For nearly a half-century, Syria and its dictators have insisted they were at war with Israel, even when they weren't really, even when they were insuring against PLO provocations from their turf. Their intransigence helped to keep peace unimaginable. So if President Hafez el Assad is prepared to negotiate with Israel, prepared to recognize Israel, prepared to live in peace with Israel, that potential sea change in Syrian policy requires exploration.
Relations between Syria and Israel are more sensitive now than ever because of the Lebanese army's eviction, with Syrian backing, of buffers between them in the name of re-establishing Lebanese sovereignty. With Lebanon a Syrian protectorate and Syrian troops in Lebanon, the departure of Israeli-backed forces from southern Lebanon is both demanded and dependent on a Syrian-Israeli understanding that does not exist.
President Assad is a dictator from the same Baath Party that Saddam Hussein used to attain power in Iraq. He has supported terrorism. He has been a Soviet client. He has brutally slaughtered his own citizens. The difference between the two is that the Syrian dictator understood the Gorbachev revolution in Soviet foreign policy as requiring him to come to terms with the West, while the Iraqi dictator understood no such thing. Syrian troops stood next to Americans in guarding Saudi Arabia from Iraqi aggression. That was a startling enough change in U.S.-Syrian relations for Secretary of State James A. Baker III to seek to learn how far it would go.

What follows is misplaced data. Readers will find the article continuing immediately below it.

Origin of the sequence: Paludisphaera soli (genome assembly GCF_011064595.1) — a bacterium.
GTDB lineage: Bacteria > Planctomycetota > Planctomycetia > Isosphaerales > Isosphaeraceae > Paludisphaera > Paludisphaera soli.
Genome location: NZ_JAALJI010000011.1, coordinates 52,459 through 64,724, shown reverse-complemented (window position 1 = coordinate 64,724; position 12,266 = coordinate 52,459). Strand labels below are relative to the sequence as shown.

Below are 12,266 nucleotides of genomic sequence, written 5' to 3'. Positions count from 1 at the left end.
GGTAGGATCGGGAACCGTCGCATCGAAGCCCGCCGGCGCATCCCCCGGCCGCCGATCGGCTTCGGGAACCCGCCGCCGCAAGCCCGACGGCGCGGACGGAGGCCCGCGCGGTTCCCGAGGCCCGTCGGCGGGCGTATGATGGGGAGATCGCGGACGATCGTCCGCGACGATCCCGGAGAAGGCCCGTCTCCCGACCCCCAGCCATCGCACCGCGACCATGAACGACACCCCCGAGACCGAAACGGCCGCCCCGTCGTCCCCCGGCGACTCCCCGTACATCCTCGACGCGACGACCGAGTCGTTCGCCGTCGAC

But has Mr. Assad really changed? Many don't think so. He is unscrupulous and clever. Perhaps his celebrated response to the U.S. peace proposal, which President Bush called "positive" and which remains unpublished, is just a ploy to highlight the intransigence of Israel's Prime Minister Yitzhak Shamir on the other side. Perhaps he wants to weaken Israel's defenses, without allowing an agreement to be reached, to put new strains on the U.S.-Israeli relationship at no cost to himself.
Israel's intransigence on territory is a real obstacle to peace in the Middle East, though not nearly so great an obstacle as Syria's four-decade commitment to the destruction of Israel. Secretary Baker's sudden diversion to a fifth Middle East peace mission after the London summit is a reasonable response to the Syrian message. The possibility of Syrian peace with its neighbor is too important, in the world's and Israel's interest, to be left unexplored. The possibility of mere Assad gamesmanship to make trouble for the U.S.-Israeli relationship is too real to be discounted. But if this turns out to be a real opportunity for Israeli-Arab peace, that would be too important to pass up.